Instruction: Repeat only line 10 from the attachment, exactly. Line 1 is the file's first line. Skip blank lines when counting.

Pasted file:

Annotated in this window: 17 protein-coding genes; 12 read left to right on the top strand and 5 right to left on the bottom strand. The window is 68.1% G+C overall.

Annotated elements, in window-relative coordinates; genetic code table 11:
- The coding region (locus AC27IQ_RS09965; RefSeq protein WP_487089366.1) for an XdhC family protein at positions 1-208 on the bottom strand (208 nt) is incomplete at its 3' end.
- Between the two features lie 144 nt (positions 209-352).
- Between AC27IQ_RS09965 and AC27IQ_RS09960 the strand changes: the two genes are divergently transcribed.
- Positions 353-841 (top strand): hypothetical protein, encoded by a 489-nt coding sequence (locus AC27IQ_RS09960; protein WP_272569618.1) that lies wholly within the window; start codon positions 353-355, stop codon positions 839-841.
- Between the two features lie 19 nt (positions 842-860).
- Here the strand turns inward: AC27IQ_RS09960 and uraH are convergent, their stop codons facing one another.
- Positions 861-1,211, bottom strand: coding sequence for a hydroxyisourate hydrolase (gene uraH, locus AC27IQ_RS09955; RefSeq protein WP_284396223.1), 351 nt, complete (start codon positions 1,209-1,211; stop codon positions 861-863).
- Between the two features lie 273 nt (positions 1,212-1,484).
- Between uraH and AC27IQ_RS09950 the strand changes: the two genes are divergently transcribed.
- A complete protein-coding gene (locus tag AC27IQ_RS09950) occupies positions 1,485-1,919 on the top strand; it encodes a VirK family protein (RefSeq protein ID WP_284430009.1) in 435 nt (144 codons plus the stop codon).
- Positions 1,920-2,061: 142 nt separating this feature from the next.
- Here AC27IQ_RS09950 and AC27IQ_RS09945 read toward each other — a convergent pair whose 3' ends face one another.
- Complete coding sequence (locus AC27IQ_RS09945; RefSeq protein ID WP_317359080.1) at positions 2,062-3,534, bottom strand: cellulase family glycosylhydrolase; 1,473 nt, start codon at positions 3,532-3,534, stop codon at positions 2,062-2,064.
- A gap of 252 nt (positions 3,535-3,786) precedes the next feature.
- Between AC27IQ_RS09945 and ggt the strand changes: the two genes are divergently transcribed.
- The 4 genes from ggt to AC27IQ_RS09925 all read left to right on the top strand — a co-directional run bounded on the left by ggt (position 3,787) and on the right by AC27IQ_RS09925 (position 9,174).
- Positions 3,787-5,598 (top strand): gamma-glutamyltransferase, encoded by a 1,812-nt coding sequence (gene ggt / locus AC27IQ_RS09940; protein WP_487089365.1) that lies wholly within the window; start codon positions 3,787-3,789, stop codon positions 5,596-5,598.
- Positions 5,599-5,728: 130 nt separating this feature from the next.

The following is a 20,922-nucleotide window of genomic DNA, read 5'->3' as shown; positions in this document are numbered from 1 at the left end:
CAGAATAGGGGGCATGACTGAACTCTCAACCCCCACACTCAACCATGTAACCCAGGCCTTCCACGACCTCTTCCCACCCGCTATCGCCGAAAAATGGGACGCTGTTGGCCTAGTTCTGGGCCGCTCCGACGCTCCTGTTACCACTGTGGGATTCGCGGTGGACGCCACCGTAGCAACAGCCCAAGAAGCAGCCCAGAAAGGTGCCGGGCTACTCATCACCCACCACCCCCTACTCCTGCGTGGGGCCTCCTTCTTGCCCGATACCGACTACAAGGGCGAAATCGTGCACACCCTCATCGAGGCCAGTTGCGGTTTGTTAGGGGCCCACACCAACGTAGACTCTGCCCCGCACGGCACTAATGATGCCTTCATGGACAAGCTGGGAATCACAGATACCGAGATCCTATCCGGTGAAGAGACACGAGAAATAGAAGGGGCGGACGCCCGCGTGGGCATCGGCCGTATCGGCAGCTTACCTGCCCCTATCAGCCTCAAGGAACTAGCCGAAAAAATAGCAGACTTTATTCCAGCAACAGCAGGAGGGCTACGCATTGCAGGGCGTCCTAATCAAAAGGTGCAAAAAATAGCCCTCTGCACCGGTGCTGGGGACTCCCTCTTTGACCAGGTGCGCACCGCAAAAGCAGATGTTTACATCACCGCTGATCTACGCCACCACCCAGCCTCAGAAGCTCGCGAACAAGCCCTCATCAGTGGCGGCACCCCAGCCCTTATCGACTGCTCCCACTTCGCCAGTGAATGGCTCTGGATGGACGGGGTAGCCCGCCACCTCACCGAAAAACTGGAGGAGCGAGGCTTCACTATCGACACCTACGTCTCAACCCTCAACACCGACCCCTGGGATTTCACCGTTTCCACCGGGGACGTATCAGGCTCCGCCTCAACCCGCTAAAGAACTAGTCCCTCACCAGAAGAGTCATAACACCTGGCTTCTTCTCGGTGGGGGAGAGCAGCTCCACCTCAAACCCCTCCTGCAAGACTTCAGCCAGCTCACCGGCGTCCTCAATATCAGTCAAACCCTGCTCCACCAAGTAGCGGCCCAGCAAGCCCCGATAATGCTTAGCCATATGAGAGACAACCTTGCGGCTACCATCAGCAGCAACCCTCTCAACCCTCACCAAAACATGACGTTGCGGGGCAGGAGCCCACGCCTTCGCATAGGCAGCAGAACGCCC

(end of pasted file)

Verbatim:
- Between the two features lie 273 nt (positions 1,212-1,484).